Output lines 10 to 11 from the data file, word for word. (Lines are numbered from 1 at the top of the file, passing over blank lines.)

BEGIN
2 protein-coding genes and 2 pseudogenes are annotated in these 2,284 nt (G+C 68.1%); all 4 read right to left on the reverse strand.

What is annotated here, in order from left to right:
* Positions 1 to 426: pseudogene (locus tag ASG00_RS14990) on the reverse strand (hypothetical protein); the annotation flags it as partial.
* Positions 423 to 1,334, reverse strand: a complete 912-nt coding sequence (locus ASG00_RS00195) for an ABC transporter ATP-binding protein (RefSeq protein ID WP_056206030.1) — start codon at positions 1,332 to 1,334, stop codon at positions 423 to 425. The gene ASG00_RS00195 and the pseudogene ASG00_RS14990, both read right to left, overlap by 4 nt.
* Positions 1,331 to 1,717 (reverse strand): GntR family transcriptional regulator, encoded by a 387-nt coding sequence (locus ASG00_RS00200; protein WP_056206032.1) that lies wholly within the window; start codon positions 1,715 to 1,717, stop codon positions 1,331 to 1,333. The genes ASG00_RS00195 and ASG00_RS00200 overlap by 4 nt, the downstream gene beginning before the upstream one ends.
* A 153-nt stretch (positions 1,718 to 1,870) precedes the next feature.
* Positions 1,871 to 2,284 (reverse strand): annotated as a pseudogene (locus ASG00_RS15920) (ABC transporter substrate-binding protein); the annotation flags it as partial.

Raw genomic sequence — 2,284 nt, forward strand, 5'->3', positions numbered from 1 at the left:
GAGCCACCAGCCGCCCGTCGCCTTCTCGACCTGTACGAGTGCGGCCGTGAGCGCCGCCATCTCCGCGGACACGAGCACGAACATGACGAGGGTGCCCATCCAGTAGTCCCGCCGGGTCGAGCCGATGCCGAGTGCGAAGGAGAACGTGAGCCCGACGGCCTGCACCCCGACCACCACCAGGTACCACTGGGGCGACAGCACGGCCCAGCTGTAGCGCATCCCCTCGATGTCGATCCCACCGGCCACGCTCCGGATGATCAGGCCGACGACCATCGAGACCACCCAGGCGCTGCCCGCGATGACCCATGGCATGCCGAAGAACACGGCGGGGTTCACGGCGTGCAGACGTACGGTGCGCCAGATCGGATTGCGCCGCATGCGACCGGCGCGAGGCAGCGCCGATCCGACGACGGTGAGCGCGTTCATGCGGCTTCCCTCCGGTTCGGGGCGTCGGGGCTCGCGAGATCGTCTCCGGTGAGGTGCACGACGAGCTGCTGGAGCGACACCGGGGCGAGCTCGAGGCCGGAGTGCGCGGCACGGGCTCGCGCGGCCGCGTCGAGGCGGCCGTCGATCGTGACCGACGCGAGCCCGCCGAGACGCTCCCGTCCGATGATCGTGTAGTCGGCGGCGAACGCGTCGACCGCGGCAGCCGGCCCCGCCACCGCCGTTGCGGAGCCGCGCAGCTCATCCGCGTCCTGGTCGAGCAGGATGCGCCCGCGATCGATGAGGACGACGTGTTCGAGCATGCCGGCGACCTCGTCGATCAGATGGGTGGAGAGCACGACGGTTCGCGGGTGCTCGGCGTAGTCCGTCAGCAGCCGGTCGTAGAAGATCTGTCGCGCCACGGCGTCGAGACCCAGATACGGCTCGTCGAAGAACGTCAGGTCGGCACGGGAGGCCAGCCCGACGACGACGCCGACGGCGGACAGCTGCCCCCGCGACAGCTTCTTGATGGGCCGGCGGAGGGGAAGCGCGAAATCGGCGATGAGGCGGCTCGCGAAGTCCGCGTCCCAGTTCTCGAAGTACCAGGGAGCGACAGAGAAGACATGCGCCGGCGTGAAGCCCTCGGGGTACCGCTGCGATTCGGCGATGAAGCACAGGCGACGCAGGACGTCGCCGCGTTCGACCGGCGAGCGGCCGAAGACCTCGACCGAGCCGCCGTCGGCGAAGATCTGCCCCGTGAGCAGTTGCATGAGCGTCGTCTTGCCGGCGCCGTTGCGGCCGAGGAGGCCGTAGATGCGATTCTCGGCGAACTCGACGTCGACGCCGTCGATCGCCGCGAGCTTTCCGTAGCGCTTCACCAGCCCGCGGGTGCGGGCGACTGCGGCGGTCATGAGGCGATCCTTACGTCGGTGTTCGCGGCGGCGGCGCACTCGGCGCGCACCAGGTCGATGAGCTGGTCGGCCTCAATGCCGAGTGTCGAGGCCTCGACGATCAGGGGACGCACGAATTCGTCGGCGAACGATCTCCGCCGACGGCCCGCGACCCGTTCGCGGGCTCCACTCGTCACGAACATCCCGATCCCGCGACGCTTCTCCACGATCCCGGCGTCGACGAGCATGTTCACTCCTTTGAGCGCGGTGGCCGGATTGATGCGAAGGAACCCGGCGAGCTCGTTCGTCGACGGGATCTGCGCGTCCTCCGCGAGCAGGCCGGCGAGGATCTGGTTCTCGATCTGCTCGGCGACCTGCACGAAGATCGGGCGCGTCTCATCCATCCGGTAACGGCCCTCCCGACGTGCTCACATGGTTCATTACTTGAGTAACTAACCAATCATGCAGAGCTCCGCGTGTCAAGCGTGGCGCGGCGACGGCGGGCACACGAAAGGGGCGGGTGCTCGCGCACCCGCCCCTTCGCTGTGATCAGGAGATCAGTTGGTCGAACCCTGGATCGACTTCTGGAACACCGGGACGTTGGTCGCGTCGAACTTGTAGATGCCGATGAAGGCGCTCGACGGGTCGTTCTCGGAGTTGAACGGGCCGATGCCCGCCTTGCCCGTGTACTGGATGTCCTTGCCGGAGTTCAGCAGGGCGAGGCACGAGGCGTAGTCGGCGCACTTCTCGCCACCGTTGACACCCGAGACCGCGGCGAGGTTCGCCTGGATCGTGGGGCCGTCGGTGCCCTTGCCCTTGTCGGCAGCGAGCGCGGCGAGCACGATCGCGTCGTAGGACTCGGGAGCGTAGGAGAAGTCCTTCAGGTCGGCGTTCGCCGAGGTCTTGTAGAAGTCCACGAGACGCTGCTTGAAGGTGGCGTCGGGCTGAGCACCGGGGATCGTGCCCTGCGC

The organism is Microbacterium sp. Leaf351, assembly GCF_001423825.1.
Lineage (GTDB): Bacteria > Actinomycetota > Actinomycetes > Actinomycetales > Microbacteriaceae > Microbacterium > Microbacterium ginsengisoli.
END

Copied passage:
The organism is Microbacterium sp. Leaf351, assembly GCF_001423825.1.
Lineage (GTDB): Bacteria > Actinomycetota > Actinomycetes > Actinomycetales > Microbacteriaceae > Microbacterium > Microbacterium ginsengisoli.